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Category: Edci 532

Blog Post 2: EDCI 532

Hayashi Studio film is a powerful film that looks at the past of Japanese Canadians in Cumberland. As someone who grew up on Vancouver Island and had no knowledge of this studio, I found this very interesting, and it reinforced the idea that they stated in the film of “we are a community and nothing is there now” because “it is not the dominant narrative”. When reading through the Thom’s article and reflecting on the Hayashi Studio video, the importance of photos and documenting while also sharing and hearing from knowledge keepers and elders. Within my practice as a teacher, this has also been true in terms of reporting and teaching diversity (such as First Peoples Knowledge).

Something that stood out in Thom’s reading is the reference to a compass that is spinning continuously in terms of the question “Where am I?”. When first reflecting on this question you can have a specific answer but really there is lots to uncover as Aoki referred to in our previous reading.  I really value the image of a circle and compass as it connects my previous knowledges together, whether that is the Bronfenbrenner theory, the medicine wheel, dance, Technology, Pedagogy, and Content Knowledge (TPACK) Model and even certain aspects of BC curriculum. I value these models as it demonstrates that elements are working together and that it is a continuous process. This emphasizes that there is the ability to return “home” as pointed out by Thom who shared Aoki’s articles. Thus, in terms of this course I believe a circular model is important as we are able to return to various learnings and experiences and connect to present learnings in order to create future ideas and build on others. As such we are able to come “from a completely different perspective” (Thom, 2024, p.6).

All in all, in a world where we lack present engagement. It is my belief that we have a huge advantage in terms of being able to understand our past through pictures as there is easily accessible ways to photograph and share information online. This online global expansion, in my opinion, helps us become more aware of worldwide problems as knowledge is at our fingertips if we carefully research it and are curious about the diverse perspectives. Getting to read, different perspectives and hear of various experiences through various blogs, documents, research is thus empowering to our future and how we can be on a quest and understand our personal growth and journeys.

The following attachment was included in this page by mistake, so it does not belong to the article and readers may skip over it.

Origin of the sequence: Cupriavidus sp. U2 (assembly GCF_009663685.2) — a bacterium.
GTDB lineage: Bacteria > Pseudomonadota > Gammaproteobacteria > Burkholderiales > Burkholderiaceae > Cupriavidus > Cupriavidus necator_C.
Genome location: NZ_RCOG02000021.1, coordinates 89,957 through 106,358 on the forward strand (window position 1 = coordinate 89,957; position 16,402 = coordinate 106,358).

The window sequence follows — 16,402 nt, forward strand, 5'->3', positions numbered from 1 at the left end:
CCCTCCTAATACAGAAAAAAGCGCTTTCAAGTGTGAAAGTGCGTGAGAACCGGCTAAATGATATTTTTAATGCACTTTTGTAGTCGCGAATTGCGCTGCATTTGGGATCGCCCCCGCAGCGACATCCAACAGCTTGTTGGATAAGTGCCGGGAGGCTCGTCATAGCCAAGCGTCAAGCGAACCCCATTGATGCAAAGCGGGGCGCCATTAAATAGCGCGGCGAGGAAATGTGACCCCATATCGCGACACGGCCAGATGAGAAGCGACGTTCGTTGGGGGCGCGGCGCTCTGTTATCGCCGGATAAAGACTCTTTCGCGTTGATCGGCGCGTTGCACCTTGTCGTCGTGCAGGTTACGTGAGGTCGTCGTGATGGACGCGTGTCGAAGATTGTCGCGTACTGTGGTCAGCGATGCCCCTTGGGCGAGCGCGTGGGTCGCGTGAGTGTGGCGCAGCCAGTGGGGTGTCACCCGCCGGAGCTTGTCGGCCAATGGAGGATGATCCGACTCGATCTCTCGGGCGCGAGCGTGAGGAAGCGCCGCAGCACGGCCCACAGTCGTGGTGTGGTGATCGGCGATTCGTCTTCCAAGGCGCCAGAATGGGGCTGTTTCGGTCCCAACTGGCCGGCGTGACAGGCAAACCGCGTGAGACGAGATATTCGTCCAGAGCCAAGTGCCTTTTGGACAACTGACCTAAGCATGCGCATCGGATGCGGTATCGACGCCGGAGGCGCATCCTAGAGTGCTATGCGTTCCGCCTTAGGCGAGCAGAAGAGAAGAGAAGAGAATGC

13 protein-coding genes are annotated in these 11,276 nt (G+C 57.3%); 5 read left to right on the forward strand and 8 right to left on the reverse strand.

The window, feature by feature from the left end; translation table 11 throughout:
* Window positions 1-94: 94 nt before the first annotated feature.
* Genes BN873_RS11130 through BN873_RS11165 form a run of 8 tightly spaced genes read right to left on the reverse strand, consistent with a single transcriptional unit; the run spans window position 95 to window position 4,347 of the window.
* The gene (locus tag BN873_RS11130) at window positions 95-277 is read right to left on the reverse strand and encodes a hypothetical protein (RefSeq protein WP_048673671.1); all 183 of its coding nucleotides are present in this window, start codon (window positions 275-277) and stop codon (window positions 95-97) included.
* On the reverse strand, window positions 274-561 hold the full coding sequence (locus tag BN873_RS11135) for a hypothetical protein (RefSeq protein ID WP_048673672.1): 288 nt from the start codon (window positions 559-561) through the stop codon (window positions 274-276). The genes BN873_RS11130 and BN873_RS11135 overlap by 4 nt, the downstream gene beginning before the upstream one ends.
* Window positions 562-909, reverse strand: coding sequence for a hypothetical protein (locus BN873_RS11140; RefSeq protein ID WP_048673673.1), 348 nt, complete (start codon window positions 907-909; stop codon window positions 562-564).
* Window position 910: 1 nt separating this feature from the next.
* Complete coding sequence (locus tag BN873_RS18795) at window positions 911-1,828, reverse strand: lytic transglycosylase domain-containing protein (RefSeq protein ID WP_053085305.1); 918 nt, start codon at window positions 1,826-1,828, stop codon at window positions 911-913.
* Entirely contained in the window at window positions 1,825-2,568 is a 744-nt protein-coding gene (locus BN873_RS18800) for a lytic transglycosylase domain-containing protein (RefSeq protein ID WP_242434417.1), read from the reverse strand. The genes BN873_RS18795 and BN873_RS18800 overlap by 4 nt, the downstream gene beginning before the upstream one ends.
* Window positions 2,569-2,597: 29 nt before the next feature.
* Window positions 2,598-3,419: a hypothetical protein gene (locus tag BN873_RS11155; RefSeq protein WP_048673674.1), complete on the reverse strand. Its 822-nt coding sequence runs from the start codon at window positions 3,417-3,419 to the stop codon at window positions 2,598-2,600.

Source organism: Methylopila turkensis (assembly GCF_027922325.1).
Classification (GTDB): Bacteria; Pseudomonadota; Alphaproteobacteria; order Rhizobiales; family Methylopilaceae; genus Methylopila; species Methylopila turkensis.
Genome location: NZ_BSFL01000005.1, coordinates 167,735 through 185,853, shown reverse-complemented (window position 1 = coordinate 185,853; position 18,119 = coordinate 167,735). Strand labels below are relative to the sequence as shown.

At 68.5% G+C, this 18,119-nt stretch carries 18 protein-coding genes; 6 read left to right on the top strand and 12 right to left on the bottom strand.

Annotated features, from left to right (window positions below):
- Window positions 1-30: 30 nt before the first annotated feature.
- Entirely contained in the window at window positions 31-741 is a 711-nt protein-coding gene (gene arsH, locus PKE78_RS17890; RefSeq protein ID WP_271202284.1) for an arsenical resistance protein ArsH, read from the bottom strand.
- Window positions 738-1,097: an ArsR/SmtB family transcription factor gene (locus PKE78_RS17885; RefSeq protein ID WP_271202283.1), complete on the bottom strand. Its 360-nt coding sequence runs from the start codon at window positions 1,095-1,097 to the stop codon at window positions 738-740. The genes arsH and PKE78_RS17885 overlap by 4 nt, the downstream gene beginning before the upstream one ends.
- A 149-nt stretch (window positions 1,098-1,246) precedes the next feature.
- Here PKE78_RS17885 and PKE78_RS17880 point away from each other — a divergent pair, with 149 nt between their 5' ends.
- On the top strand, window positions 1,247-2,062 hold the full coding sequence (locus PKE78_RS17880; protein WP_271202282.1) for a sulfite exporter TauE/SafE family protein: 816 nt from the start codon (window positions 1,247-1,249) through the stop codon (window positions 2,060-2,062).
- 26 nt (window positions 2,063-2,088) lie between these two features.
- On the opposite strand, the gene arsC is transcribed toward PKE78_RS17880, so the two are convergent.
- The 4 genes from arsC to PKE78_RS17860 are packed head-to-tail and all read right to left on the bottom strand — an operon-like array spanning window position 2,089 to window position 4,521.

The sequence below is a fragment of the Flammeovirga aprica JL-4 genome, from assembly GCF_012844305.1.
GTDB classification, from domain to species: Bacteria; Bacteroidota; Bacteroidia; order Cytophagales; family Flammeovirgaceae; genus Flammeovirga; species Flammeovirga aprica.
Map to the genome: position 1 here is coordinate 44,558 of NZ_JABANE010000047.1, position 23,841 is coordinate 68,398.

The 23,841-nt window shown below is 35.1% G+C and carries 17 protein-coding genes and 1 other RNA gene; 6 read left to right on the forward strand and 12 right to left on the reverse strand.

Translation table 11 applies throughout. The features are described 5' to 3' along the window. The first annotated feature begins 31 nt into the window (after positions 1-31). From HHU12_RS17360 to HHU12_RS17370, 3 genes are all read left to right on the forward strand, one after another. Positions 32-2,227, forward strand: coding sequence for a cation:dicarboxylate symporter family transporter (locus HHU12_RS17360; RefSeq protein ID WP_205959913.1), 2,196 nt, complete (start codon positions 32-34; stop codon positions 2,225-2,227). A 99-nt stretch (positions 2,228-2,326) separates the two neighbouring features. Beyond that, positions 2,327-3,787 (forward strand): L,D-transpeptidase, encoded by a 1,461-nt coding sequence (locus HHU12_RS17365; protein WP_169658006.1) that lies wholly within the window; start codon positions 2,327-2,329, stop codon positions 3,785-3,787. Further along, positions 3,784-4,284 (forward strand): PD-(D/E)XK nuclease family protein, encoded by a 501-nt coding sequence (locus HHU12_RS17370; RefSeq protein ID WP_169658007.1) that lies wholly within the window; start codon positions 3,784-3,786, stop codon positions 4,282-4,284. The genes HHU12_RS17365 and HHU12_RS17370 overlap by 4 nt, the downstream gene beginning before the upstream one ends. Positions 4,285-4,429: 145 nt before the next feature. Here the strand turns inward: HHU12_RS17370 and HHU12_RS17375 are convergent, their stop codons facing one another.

Thom, J. S. (2024). Understanding Curriculum Amidst Doing Curriculum Research. In P. P. Trifonas & S. Jagger (Eds.), Handbook of Curriculum Theory and Research (pp. 1–25). Springer International Publishing.

Blog Post 1: EDCI 532

“Music is one of the first places where racism breaks down. Music is so easy to get at: You can just sit there, relax and listen. The colour of the person doesn’t matter.” (Morrow, 2013, para 14)

I wanted to start my post with a quote that Mr. Aoki shared to CBC Globe and Mail. As someone who values the Arts, I believe that this statement is true and in my experience music and specifically dance have been great coping mechanisms that have shaped my practice. Much like Mr. Aoki I use music daily in my life. As teachers it is important to understand and dive deep into our pasts to help us understand our roots and better the future. Thus as Aoki shares it is important to uncover and understand ourselves first.

A quote that stood out to me was “I should learn to see life within the fullness of a double or even a multiple vision” (Pinar & Irwin, 2004, p.347). This in teaching is so crucial as many of our learners have diverse backgrounds and we must teach to all their needs and experiences. I believe that my experience of having a disability has shaped some of my experiences and when reading about Aoki’s story, there were similarities. I think reading and learning about past histories allows us as people and educators to understand and be more empathetic. As such doing the best you can to promote change and better the future is important and even more meaningful when you understand and can make connections to your past experiences.

In regards to the key questions where am I currently and where could I be in the future. I feel as though I am a passionate and dedicated lifelong learner who is committed to collaborate and grow. This year, I participated in not only professional practice but also more personal self-care, which has only made me stronger as an educator and person. It was a challenging year for me teaching in my classroom with numerous events. These experiences have only made me grow. In the future, I strive to be a mentor as I have had so many individuals that have contributed positively to my journey.


Pinar, W. F., & Irwin, R. L. (2004). Reflections of a Japanese Canadian Teacher Experiencing Ethnicity 1 (1979). In Curriculum in a New Key (1st ed., pp. 333–348). Routledge.

Morrow, F. (2013, Feb 19). Harry Aoki, 91, overcame wartime internment to flourish as a musician. The Globe and Mail.